Online counselor training: challenges and successes in the experiences of online counselor educators

UNCG Author/Contributor (non-UNCG co-authors, if there are any, appear on document)
Daniel P. Hall (Creator)
The University of North Carolina at Greensboro (UNCG )
Web Site:
J. Scott Young

Abstract: Online education has grown significantly in higher education despite a decline in overall enrollment (Allen & Seaman, 2015; U.S. Census, 2014). Notwithstanding the growing trend of online education, counselor education has been slower than many fields in adopting the online medium for providing professional training for counselors. However, the growing number of counselor education programs offering fully online counselor training indicates that this new approach to formal education is gaining momentum and acceptance within the field. Counselor training is a distinctive form of educational training because it requires a combination of theory knowledge, skill development, advanced cognitive complexity, and personal self-awareness and reflection (Giovannelli, 2003; Ivey, 1994; Nelson & Neufeldt, 1998). The current body of research provides evidence that online counselor training can be effective in facilitating the development of specific student skills (Ilieva & Erguner-Tekinalp, 2012; Nelson, 2014), competencies (Ilieva & Erguner-Tekinalp, 2012; Chapman et al, 2011), and attributes (Perry, 2012). Although this research is helpful in understanding specific aspects of online counselor education, these narrowly-focused examinations have failed to provide evidence of how this growing modality of counselor training is being developed and implemented. This study utilized a theoretical framework of constructivism, which posits that knowledge is constructed through understanding the experiences of those actively involved in a process (Dewey, 1916; Merriam & Bierema, 2013; Narayan, Rodriguez, Araujo, Shaqlaih, & Moss, 2013). In the context of this study, counselor educators served as the entry point for developing a deep understanding of how online counselor training is being developed and implemented, as they experience all aspects of the counselor training process (Senge et al., 2000; Tallent-Runnels et al., 2006). This study utilized a Consensual Qualitative Research (CQR) (Hill, Thompson, & Williams, 1997) methodology to explore the experiences of Counselor Educators developing and delivering online counselor training. The CQR method was chosen because it allows individuals immersed in a phenomenon to give in-depth and rich descriptions of their experiences. CQR provides a rigorous examination of these experiences by using the consensus process of the research team to analyze the key themes from the participants’ experiences and an external auditor to provide detailed feedback during the data analysis. Findings from the current study revealed two general and seven typical themes across participants’ experiences. This suggested that participants’ experiences developing and delivering online counselor training were highly individualized. Despite the overall low frequency counts, several categories emerged that suggest there are commonalities among experiences of developing and delivering online counselor training. Three of the most common themes that emerged in this study were institutional support, educator-student connection, and student-fit for the online environment.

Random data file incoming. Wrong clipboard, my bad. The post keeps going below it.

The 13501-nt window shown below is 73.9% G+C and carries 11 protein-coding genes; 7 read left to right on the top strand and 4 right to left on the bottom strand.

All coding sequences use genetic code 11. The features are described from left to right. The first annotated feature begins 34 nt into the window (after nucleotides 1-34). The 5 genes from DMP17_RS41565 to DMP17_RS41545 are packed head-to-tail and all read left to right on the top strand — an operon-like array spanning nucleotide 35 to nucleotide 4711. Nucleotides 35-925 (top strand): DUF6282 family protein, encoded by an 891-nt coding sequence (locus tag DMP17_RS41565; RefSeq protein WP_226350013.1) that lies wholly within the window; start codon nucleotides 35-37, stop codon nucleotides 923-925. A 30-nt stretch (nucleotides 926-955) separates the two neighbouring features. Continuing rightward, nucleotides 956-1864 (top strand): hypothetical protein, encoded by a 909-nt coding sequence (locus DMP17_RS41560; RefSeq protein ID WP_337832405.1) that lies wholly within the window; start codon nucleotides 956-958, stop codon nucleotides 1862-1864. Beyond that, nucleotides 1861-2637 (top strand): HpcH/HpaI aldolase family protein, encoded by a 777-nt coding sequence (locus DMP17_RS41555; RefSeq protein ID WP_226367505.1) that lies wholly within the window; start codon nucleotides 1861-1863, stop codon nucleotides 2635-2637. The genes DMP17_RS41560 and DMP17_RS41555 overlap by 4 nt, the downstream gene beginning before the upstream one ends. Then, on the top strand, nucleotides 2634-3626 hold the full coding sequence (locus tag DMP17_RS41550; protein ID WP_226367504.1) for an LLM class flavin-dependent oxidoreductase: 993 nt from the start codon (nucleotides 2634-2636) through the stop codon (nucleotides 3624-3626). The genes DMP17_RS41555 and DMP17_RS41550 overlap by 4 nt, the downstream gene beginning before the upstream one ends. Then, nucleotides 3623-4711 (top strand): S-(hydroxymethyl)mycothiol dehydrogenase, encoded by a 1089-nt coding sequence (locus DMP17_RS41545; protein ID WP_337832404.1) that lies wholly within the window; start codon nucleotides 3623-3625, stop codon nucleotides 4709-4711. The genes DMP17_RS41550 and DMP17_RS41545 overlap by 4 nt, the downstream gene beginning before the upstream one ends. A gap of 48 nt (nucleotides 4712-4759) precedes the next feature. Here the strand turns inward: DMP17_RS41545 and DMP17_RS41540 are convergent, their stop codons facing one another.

Additional Information

Language: English
Date: 2016
Counselor, Education, Online, Training
Counselor educators
Counselors $x Training of
Counseling $x Computer-assisted instruction
Internet in higher education

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